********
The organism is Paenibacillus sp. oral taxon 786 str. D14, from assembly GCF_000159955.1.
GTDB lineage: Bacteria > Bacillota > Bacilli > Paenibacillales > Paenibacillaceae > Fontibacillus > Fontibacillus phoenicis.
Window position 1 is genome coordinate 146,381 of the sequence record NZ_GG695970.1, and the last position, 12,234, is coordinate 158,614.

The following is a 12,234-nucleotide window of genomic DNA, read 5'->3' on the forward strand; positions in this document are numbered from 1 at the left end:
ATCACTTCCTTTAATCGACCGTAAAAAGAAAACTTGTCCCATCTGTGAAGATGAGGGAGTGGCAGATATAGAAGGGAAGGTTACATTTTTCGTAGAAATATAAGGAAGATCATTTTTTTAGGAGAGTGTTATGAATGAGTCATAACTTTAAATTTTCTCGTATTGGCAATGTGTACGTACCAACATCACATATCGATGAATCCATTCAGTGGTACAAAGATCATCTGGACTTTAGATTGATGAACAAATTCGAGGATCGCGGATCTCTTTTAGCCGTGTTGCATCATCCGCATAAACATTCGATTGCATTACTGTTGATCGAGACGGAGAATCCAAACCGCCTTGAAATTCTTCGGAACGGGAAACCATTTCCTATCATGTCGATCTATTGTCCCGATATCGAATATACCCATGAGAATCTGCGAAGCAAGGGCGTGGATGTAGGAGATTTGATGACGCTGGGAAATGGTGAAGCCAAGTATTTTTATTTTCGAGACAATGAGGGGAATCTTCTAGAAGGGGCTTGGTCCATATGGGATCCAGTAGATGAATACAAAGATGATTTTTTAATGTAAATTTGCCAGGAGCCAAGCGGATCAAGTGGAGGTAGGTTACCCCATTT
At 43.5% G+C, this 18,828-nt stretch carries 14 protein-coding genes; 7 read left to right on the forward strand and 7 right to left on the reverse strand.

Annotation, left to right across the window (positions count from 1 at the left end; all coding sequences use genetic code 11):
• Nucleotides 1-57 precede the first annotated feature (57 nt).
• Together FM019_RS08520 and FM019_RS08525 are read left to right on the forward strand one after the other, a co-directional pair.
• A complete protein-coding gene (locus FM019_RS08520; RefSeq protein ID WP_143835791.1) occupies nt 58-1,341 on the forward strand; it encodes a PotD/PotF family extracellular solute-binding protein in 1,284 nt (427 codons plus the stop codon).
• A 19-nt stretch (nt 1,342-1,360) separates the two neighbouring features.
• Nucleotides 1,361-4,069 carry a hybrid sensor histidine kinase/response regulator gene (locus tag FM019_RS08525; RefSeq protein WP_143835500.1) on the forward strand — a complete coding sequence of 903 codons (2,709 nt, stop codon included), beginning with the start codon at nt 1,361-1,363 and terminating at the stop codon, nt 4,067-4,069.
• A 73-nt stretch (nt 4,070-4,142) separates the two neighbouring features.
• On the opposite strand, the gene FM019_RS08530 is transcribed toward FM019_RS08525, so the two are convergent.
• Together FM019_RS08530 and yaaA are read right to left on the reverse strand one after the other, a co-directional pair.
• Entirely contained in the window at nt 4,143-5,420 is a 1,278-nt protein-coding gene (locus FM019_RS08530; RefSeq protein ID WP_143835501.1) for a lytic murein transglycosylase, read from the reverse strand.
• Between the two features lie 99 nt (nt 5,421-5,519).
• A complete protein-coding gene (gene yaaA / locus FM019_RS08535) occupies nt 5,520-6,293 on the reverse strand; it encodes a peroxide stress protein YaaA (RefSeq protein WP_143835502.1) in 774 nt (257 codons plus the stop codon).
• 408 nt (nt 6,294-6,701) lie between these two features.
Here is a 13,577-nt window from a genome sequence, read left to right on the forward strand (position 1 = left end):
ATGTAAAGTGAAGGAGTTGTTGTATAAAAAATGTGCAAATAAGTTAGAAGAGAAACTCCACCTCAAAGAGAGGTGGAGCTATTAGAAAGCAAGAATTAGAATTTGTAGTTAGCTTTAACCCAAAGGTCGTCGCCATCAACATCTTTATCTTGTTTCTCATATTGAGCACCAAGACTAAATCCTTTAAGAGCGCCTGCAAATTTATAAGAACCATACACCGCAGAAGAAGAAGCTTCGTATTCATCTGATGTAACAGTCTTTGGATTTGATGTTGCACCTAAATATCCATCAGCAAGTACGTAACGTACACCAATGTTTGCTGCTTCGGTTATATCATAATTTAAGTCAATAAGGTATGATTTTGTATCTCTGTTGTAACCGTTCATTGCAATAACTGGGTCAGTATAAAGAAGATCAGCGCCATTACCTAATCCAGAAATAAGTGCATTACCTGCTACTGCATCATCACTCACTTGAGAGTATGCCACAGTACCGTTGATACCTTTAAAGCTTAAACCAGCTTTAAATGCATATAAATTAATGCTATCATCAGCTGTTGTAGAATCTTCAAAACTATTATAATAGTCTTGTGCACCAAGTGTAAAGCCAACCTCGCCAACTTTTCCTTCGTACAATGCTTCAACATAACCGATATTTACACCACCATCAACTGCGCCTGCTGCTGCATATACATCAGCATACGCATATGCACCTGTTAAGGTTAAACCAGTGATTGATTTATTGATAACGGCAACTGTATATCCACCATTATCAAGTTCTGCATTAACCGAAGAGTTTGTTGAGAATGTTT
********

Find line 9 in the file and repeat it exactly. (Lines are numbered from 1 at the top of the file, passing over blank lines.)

• Together FM019_RS08520 and FM019_RS08525 are read left to right on the forward strand one after the other, a co-directional pair.